In the summer of 1999, Bay and Pat were invited to lunch with Rep. Chris Cannon of Utah. “We think it’s great you’re going to run,” Bay remembered him saying on behalf of the House Republicans. “But in no way must you go after George W. Bush.” George Bush was the governor of Texas, and the son of Pat’s old enemy from ’92. “He’s going to be the nominee,” said Cannon. The GOP establishment had lined up all the money and necessary endorsements. They had a timetable for victory in the primaries and they intended to dictate media access, coverage, and message.
“Do you know where he stands on the issues?” asked Bay.
“We don’t care,” Cannon replied. “When he’s elected, Congress will control policy. We’ll just send him the bills to sign.”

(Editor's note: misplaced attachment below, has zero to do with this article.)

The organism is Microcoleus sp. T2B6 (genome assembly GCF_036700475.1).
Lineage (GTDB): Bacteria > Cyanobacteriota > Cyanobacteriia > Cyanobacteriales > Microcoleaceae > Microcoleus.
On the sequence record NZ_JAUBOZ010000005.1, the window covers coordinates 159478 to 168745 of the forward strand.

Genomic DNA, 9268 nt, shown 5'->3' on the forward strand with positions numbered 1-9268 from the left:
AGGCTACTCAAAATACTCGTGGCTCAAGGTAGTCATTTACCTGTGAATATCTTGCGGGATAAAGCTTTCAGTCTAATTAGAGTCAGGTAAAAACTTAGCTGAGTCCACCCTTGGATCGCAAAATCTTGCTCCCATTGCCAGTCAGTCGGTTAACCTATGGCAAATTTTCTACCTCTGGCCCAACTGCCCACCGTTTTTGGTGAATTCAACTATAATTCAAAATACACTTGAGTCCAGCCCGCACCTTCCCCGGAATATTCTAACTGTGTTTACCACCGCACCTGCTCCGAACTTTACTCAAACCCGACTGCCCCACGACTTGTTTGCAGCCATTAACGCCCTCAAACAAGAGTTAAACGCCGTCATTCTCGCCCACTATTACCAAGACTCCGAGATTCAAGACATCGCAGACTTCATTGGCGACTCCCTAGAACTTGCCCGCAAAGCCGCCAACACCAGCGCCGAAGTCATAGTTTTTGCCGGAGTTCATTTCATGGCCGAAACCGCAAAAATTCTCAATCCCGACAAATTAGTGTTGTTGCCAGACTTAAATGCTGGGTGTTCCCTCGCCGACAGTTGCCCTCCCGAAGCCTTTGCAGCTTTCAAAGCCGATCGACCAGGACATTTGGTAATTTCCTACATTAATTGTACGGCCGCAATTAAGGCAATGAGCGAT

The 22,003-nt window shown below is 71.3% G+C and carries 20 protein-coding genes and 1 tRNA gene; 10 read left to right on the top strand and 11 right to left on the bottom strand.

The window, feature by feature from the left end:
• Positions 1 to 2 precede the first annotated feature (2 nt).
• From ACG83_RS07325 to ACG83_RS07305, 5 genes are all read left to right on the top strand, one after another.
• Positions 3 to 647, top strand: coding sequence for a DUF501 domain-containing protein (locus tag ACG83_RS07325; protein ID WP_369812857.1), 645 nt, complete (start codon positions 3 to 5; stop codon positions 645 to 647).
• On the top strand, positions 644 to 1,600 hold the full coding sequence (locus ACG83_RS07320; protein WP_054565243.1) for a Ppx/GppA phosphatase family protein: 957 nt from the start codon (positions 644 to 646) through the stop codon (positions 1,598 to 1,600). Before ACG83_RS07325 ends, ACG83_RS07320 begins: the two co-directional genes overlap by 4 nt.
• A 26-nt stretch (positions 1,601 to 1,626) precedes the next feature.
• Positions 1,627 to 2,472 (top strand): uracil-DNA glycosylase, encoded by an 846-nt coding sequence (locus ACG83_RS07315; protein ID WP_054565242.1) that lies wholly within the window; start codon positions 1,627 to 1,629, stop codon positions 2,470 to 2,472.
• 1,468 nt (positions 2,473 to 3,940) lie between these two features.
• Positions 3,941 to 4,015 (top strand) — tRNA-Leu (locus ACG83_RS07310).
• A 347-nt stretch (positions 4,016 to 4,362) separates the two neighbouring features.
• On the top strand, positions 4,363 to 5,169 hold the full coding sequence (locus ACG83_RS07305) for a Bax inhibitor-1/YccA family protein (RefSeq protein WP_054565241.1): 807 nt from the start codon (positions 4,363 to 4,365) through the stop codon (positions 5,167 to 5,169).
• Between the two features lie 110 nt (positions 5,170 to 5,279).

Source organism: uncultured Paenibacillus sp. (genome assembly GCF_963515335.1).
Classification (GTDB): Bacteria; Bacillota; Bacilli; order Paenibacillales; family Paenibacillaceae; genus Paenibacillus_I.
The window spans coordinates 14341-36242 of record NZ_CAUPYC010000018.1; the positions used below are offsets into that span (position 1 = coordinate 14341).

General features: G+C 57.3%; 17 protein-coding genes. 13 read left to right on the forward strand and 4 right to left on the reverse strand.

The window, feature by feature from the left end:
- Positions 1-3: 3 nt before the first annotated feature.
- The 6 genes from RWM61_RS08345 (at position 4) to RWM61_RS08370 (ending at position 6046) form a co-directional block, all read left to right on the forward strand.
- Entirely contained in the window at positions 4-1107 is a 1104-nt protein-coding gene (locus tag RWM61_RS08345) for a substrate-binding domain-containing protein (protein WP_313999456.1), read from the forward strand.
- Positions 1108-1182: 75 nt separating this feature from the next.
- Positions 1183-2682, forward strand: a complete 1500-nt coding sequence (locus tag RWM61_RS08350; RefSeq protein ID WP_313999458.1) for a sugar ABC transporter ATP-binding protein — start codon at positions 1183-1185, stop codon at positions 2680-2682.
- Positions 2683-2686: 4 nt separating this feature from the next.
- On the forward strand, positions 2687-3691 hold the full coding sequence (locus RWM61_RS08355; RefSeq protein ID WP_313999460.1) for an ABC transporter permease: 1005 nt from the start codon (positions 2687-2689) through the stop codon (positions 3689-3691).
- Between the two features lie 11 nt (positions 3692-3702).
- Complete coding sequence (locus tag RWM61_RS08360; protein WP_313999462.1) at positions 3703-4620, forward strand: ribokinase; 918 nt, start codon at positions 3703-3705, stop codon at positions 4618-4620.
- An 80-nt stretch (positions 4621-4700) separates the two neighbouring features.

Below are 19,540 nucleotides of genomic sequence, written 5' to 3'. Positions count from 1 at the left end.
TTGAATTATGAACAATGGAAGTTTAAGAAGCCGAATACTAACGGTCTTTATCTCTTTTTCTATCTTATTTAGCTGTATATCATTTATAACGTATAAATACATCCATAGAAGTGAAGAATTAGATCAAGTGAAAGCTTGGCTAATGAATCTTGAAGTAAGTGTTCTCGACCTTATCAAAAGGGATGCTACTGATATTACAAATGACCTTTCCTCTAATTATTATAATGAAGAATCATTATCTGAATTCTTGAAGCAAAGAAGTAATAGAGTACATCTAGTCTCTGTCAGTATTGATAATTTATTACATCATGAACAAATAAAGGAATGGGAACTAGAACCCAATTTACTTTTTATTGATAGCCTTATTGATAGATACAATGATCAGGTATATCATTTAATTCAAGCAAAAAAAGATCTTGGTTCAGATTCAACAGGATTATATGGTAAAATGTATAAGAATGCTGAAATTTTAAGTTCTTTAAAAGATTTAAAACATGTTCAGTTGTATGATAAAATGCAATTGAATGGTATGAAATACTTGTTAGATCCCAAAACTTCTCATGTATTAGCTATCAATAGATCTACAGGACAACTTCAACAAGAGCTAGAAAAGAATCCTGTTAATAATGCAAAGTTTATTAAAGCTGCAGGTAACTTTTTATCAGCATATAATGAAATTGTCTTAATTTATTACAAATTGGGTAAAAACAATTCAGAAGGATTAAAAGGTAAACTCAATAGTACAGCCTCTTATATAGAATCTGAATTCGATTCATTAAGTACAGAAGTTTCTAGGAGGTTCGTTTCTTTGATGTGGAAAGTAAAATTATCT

Timothy Stanley, The crusader: The life and tumultuous times of Pat Buchanan. (Amazon.)
In february 1987, Pat [Buchanan] announced that he was stepping down from the Reagan administration. There had been one last exhausting fight over the State of the Unions address and, again, Pat had lost [frente al ala moderada del gobierno de R.R.].
… pero yo lo escribo con la misma convicción:
I read The right stuff [Lo que hay que tener] as a reader. I was said it was terrific, but that proved to be a understatement. It was just a mastery piece of work, one of the more exciting reads I’ve had in a decade.